In April of 1936, Hemingway published an essay in Esquire magazine entitled "On the Blue Water: A Gulf Stream Letter," which contained a paragraph about an old man who went fishing alone in a skiff far out at sea, landed a huge marlin, and then lost much of it to sharks. As early as 1939, the year he moved to Cuba, Hemingway began planning an expansion of this kernel into a fully developed story that would become part of a larger volume. (Indeed, other sections of that proposed volume were published after his death as part of Islands in the Stream.)
Early in 1951, Hemingway finally began writing The Old Man and the Sea at his home near Havana. The government of Cuban President Carlos Prio Socarras was in decline and would eventually be overthrown in 1952 by U.S.-supported dictator Fulgencio Batista, who in turn would be ousted in 1959 by Fidel Castro. The Soviet Union had detonated an atomic bomb in late 1949. The United States, under the Truman administration, advanced a policy designed to contain Soviet expansionism; supported such international actions as the formation of the United Nations, the Truman Doctrine of 1947, and the Marshall Plan of 1948; and became embroiled in the Korean War. Senator Joseph R. McCarthy initiated a Red Scare paranoia in his four-year search for communist sympathizers. And the booming U.S. population and post-war economy fueled American consumption. Although The Old Man and the Sea takes place in September of 1950, it exists outside (or just at the edge) of these and other significant events of the period.
However, the novella does reflect a universal pattern of socioeconomic change familiar even today among developing nations. In rural Cuba of the 1930s and 1940s, the traditional fishing culture (insulated and isolated from the industrialized world, closely connected to nature, bereft of modern technology, and bound to extended families and tightly knit communities) began shifting to the material progress of a fishing industry (dependent on the industrialized world for its livelihood, environmentally oblivious or negligent, increasingly reliant on mechanized methods to ensure profit, and much less bound to extended families and local communities). In The Old Man and the Sea, Hemingway depicts Santiago as a dedicated fisherman whose craft is integral to his own identity, his code of behavior, and nature's order. On the other hand, Hemingway portrays the pragmatic younger fishermen as those who supply shark livers for the cod liver oil industry in the United States, use their profits to purchase motorized boats and other mechanized equipment, and approach their fishing strictly as a means to improve their material circumstances.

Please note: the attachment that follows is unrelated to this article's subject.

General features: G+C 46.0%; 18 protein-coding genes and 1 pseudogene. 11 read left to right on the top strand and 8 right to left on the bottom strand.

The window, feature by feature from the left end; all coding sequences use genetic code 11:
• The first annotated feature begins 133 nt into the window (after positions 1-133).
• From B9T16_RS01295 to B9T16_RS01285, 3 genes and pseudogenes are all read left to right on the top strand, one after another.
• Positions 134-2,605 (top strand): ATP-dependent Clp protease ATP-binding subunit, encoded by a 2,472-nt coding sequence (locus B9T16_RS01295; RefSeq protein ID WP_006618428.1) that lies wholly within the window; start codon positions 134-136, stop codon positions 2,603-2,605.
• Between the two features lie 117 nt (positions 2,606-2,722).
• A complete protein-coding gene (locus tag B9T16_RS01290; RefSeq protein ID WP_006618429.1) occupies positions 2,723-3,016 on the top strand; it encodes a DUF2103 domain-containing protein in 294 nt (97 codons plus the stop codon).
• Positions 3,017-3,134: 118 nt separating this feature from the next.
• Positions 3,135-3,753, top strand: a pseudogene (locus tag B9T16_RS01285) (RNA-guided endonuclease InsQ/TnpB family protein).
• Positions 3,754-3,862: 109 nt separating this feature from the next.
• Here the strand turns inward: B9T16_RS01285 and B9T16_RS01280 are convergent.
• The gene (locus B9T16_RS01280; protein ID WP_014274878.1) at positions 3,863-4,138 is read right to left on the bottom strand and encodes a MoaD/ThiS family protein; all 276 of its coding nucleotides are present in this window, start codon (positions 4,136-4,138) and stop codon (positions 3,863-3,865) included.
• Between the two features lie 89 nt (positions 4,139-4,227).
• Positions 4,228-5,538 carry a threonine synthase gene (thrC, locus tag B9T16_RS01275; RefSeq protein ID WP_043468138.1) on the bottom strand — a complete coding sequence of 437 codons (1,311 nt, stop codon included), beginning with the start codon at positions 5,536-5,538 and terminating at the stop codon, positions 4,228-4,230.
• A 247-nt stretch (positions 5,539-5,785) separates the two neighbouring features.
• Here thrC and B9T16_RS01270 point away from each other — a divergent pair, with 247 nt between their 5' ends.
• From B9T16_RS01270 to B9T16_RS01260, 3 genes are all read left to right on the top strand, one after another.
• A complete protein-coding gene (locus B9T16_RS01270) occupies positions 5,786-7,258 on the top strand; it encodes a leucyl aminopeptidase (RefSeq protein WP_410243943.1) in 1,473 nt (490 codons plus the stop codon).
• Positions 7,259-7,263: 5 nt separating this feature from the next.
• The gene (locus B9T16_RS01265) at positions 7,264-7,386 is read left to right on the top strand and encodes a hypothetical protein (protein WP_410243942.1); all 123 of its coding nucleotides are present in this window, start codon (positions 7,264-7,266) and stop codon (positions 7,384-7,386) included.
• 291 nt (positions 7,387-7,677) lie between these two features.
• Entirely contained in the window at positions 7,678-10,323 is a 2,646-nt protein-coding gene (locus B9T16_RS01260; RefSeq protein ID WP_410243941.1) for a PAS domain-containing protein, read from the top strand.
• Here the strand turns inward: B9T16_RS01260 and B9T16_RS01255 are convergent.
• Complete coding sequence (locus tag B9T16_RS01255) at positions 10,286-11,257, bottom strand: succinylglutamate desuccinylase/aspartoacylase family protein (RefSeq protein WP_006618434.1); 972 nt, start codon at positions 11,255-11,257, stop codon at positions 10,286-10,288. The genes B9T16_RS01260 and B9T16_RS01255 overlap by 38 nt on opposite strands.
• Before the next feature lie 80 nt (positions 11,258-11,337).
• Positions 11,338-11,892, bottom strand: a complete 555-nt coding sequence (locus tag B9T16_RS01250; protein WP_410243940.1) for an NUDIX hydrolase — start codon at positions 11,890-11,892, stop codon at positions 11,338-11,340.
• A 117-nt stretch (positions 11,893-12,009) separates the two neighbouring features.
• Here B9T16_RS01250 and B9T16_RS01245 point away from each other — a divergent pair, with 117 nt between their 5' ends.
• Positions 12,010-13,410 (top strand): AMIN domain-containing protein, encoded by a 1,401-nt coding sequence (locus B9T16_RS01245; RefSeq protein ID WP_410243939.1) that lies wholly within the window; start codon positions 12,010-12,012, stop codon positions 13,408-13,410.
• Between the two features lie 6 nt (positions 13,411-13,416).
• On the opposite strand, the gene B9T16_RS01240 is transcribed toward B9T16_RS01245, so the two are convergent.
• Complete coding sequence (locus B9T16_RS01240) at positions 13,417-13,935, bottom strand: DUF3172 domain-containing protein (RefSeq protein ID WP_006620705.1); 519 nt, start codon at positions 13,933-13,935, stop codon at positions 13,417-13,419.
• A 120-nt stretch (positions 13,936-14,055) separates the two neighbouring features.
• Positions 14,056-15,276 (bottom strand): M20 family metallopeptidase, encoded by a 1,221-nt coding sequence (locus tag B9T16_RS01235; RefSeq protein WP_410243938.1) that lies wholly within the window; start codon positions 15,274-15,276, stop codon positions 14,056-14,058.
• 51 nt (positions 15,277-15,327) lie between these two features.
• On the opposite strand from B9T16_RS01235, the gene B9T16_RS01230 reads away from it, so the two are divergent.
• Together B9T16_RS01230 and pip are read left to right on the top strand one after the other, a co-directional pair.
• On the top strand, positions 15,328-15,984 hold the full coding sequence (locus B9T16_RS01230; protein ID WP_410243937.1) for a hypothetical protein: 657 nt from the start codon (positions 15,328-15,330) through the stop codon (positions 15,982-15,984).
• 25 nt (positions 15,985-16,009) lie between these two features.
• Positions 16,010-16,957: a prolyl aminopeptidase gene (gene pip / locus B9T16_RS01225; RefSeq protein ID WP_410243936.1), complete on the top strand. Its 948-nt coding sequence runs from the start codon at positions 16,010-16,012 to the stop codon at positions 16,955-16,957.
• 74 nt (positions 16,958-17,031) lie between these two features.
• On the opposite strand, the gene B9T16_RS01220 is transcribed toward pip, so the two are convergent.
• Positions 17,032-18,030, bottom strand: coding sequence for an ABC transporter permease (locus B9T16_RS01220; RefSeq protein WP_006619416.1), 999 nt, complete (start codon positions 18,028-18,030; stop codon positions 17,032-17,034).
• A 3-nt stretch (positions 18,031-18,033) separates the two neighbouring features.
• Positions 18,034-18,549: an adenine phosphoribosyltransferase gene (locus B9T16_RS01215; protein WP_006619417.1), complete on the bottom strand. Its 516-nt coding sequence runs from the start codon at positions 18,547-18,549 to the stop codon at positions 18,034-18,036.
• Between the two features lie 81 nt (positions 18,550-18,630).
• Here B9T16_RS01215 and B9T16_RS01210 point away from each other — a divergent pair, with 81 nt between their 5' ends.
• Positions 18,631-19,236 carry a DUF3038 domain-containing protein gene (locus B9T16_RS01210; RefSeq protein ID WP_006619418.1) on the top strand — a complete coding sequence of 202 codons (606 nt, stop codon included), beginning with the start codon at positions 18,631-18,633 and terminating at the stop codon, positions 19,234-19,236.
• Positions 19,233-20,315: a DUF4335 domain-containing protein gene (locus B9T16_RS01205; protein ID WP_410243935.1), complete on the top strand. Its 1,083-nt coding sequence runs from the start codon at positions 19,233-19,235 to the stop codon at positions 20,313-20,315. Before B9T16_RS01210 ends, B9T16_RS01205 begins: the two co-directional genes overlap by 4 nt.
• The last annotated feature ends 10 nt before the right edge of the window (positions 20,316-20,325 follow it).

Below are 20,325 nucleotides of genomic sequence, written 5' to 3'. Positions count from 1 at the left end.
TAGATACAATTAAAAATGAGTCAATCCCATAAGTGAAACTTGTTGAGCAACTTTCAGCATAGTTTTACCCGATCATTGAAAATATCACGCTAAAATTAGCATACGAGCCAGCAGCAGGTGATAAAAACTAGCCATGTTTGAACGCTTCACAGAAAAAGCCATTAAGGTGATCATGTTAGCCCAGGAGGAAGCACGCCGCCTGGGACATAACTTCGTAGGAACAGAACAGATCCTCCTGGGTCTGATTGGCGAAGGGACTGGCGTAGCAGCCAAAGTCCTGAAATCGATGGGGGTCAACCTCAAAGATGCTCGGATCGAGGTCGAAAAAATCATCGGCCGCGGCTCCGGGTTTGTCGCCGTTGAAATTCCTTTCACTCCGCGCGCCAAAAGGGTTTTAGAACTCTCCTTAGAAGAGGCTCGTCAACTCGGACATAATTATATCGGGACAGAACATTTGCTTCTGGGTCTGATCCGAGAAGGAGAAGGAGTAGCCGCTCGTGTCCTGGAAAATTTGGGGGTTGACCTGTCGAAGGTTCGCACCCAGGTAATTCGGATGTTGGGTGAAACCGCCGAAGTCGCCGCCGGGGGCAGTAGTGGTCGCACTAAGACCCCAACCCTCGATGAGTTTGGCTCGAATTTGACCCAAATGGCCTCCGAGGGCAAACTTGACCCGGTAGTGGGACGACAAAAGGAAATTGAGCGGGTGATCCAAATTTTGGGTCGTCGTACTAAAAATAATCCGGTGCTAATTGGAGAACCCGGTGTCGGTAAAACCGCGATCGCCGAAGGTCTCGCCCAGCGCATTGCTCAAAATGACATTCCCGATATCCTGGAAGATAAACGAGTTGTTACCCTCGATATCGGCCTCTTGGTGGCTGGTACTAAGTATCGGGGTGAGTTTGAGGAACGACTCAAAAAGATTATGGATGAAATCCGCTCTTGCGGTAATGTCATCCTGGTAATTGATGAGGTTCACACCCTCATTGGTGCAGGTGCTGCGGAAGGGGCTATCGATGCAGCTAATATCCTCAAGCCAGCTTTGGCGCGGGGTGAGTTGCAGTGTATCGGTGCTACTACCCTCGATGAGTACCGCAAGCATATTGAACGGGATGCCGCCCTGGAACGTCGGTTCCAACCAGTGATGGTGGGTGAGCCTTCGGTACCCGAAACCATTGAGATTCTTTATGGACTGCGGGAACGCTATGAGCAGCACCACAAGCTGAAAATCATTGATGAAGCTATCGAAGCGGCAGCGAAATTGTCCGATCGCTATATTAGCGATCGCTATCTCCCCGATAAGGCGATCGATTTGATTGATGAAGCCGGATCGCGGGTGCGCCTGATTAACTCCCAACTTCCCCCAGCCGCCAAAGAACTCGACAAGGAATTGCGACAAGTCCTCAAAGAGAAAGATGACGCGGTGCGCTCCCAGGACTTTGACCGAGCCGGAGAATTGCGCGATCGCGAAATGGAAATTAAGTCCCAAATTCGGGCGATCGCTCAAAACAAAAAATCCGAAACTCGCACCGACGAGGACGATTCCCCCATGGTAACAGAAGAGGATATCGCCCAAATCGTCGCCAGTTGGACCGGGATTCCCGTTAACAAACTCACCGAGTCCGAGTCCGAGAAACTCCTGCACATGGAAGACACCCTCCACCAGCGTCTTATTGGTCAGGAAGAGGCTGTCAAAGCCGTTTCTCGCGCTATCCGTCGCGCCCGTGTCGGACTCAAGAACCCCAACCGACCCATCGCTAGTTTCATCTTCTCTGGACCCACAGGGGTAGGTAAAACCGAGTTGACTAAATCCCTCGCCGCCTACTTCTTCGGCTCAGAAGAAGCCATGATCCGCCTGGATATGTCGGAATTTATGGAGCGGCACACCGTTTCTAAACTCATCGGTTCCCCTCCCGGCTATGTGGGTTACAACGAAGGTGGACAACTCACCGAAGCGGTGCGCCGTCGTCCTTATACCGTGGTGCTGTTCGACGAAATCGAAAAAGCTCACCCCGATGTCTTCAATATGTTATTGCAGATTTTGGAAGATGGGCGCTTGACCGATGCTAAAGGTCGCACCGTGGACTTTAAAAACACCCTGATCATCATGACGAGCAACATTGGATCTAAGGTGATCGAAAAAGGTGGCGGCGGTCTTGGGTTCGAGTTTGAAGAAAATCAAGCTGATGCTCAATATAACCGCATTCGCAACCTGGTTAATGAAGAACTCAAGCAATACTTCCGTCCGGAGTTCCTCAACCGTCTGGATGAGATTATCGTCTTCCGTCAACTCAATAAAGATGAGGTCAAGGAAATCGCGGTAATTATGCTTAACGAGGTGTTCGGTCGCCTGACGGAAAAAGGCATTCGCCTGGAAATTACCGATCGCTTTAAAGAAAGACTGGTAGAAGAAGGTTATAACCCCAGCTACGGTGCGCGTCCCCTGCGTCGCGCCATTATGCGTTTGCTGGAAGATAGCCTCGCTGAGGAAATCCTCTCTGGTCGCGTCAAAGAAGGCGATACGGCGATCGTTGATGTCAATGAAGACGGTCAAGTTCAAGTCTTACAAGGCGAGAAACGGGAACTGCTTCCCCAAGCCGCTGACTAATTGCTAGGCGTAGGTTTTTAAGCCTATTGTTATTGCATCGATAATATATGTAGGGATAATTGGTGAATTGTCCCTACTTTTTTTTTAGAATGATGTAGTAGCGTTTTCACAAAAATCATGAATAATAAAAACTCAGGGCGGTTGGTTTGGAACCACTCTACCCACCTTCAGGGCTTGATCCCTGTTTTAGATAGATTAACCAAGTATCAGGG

Similarly, Santiago's personal history represents something of universal journey, as critics such as Angel Capellán and Bickford Sylvester have pointed out. Santiago is culturally a Spaniard and therefore a European. As a native of the Canary Islands, who made frequent trips to the coast of Africa, he also embodies something of Africa. And as an émigré to Cuba, a journey made by many Spaniards from Europe, he is both a Cuban (symbolized by the image on his wall of the patroness of Cuba, the Virgin of Cobre) and an American. Santiago has brought with him to the New World some Old World European and African values of dedication to craft and acceptance of one's role in the natural order and joined those to a decidedly American preoccupation with living one's life according to an independent and individual code of behavior that redeems the individual's existence.
The novella is truly universal in its consideration of the plight of an old man struggling against age, poverty, loneliness, and mortality to maintain his identity and dignity, reestablish his reputation in the community, and ensure for all time his relationship with those he loves and to whom he hopes to pass on everything he values most. Ultimately, Santiago's heroic struggle not only redeems himself but inspires and spiritually enriches those around him.
After the critical disapproval that met his previous novel, Across the River and Into the Trees (1950), a symbolic love story and meditation on war in modern times, Hemingway, like Santiago, needed a big success to reestablish his reputation. He first published The Old Man and the Sea in its entirety in Life magazine in 1952. The novella subsequently became a Book-of-the-Month-Club selection and a best seller. It gained immediate critical acclaim and earned Hemingway the Pulitzer Prize in 1953 and the American Academy of Arts and Letters' Award of Merit Medal for the Novel. It also contributed to his receiving the Nobel Prize for Literature in 1954. In 1958, the novella became a movie starring Spencer Tracy.